“Advertising is the art of making people unhappy.” I read that definition, purportedly a quotation from a modern French philosopher, several years ago, and it’s stuck with me ever since. The way to sell something, this theory goes, is to create in your audience a sense of inadequacy, a belief that they lack something important and that their lives are accordingly emptier and less valuable than they previously thought — and then you offer them your product or service to fix this newly discovered problem. You create the demand that your supply will then fill.
It occurs to me that most lawyer marketing and law firm advertising fails to follow this rule. It’s the rare marketing effort by a law firm that persuades the audience that it lacks something critically important. Most law firm advertising is far more passive: it essentially says, “Should you ever find yourself with a legal need, think of us.” It normally doesn’t encourage people to actively examine their lives for this need, or to create a need where none really exists; it assumes the need will come along and that people will notice it on their own.
Traditional advertising is premised on the idea that consumer needs must be encouraged or they might not otherwise develop. Lawyer advertising is premised on the notion that legal needs will inevitably develop no matter what you do. Accordingly, lawyer advertising seeks to inform the inevitable client ahead of time that (a) the firm exists, (b) it provides services in this area, and (c) it can be trusted to help. Most advertising wants you to buy something now, whether you need it or not; lawyer advertising assumes you’ll need a lawyer eventually, and patiently awaits the day when you actually do. It’s brand generation more than need generation.
To a great extent, this makes sense. An auto accident victim doesn’t need a lawyer until she’s in an accident, and that’s hardly an empty space in her life that she’s yearning to fill. Corporations don’t need law firms exhorting them to acquire smaller companies or launch IPOs; they’ll do that themselves when they’re good and ready. Not only is this a sensible approach, I think it’s also commendably ethical. We live in a heavily consumerized society, where buying something is often seen as a virtue in itself. Most lawyer advertising has not yielded to the temptation to consumerize our clients’ legal needs, and I hope we can stick to that.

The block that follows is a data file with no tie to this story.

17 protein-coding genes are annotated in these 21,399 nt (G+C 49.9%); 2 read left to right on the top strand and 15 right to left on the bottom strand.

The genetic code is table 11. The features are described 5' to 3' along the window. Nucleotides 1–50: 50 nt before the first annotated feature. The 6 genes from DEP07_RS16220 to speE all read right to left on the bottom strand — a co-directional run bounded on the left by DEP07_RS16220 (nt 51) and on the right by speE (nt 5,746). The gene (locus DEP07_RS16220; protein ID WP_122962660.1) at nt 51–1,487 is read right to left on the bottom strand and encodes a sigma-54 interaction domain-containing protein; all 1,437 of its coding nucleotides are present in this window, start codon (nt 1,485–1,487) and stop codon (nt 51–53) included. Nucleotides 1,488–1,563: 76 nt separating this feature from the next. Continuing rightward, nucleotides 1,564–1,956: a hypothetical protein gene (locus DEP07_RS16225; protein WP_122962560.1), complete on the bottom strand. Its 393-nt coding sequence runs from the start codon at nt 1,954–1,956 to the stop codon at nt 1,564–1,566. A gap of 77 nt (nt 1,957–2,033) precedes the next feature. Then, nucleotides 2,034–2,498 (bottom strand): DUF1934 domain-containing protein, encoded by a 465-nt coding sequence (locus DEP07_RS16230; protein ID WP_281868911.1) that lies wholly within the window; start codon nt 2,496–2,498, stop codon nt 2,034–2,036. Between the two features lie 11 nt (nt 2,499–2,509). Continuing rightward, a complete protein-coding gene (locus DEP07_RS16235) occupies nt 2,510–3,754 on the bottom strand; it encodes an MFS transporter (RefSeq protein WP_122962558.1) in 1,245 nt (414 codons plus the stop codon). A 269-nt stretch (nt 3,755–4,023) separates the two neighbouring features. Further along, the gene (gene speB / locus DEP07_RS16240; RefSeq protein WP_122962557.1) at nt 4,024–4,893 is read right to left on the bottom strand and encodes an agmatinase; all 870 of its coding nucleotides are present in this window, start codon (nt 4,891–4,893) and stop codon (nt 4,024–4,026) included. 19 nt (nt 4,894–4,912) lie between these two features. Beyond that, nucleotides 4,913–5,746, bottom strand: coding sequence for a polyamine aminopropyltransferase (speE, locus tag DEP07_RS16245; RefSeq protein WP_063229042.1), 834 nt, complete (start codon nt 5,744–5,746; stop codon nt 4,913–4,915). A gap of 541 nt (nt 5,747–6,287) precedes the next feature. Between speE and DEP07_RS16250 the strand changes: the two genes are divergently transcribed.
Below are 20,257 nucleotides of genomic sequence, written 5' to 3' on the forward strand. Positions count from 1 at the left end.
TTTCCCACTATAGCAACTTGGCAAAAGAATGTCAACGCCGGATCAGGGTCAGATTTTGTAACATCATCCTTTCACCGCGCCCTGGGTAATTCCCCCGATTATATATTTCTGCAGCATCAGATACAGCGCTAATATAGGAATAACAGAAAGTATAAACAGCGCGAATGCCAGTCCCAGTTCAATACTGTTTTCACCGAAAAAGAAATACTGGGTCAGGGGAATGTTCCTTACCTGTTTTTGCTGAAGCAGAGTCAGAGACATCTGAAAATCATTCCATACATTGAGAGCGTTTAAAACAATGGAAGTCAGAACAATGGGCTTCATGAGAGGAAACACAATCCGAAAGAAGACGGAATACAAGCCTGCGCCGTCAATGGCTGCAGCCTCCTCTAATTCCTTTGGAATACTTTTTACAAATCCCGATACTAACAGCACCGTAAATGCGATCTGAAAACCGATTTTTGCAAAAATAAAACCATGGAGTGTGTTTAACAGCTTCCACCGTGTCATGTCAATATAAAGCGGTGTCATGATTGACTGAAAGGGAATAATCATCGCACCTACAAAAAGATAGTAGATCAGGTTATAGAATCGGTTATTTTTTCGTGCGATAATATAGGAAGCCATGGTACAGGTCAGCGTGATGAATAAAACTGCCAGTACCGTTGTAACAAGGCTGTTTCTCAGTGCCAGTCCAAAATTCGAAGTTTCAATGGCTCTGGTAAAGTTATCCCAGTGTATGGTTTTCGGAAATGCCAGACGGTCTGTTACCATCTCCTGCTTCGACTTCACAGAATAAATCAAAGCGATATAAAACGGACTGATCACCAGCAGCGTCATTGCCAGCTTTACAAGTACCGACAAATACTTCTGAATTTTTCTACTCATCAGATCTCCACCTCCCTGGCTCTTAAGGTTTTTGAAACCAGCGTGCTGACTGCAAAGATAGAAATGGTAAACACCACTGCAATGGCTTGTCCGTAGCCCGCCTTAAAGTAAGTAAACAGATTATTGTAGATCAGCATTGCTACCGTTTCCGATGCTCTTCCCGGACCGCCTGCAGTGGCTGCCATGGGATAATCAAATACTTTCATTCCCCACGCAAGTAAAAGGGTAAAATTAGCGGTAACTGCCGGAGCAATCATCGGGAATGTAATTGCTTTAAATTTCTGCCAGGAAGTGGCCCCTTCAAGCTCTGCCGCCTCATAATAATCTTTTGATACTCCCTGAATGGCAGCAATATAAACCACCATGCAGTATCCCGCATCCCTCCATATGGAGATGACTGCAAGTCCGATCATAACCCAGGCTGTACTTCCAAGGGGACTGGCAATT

Now, there are always exceptions, some good and some less so. Wills and estates lawyers can (and probably should) generate more demand for the creation of wills, which is a social benefit as well as a source of income for the lawyer. (Various bar associations sponsor “Make-A-Will” Months for exactly this purpose.) If it didn’t create such discomfort for engaged couples, encouraging prenuptial agreements would also be a good idea. Sliding down the spectrum, we find class action lawyers seeking victims of a specific corporate malfeasance, or TV ads exhorting personal injury accident victims to “call today” — defensible on the grounds that it’s informing clients of their rights, I suppose, but nonetheless feeling uncomfortably like a cause of action in search of a plaintiff.
Still, I think there’s room to expand the ethical and justifiable creation of demand in the legal marketplace. The undiscovered territory, to my mind, is in the area of preventive law — helping clients avoid legal problems rather than responding to them after they’ve occurred, in the manner of Richard Susskind’s famous dictum about placing a fence at the top of a cliff rather than an ambulance at the bottom.
I’m not thinking of “legal insurance” per se, although there’s an argument to be made that such insurance generates a social good by reducing the impact of legal problems on people. I’m thinking more of practices devoted to regulating the business and personal affairs of clients in ways that will reduce the risk of actions or omissions that create those legal problems. A lawyer could develop a “legal checkup” system or a “legal health” regime for individuals or corporations, perhaps on a monthly retainer or “subscription” basis, in which the lawyer instills good legal habits, monitors various activities for legal risks, plans ahead for various eventualities that have legal ramifications, and so forth. You can certainly think of other actual or potential examples.
What we’re really talking about here is lawyers tapping deep into the latent legal market, creating a demand for legal services that doesn’t exist but that would be ethically and socially legitimate to bring to light. To the extent that lawyers start encouraging the creation of demand for their services, I’d like to see them go in this direction, developing greater scope and creating benefits that go beyond the traditional “compensation for damage” motif. Lawyer advertising, seen from this perspective, would be the art of helping clients be more secure and better-informed about their legal rights and risks. I’d like that definition a lot better.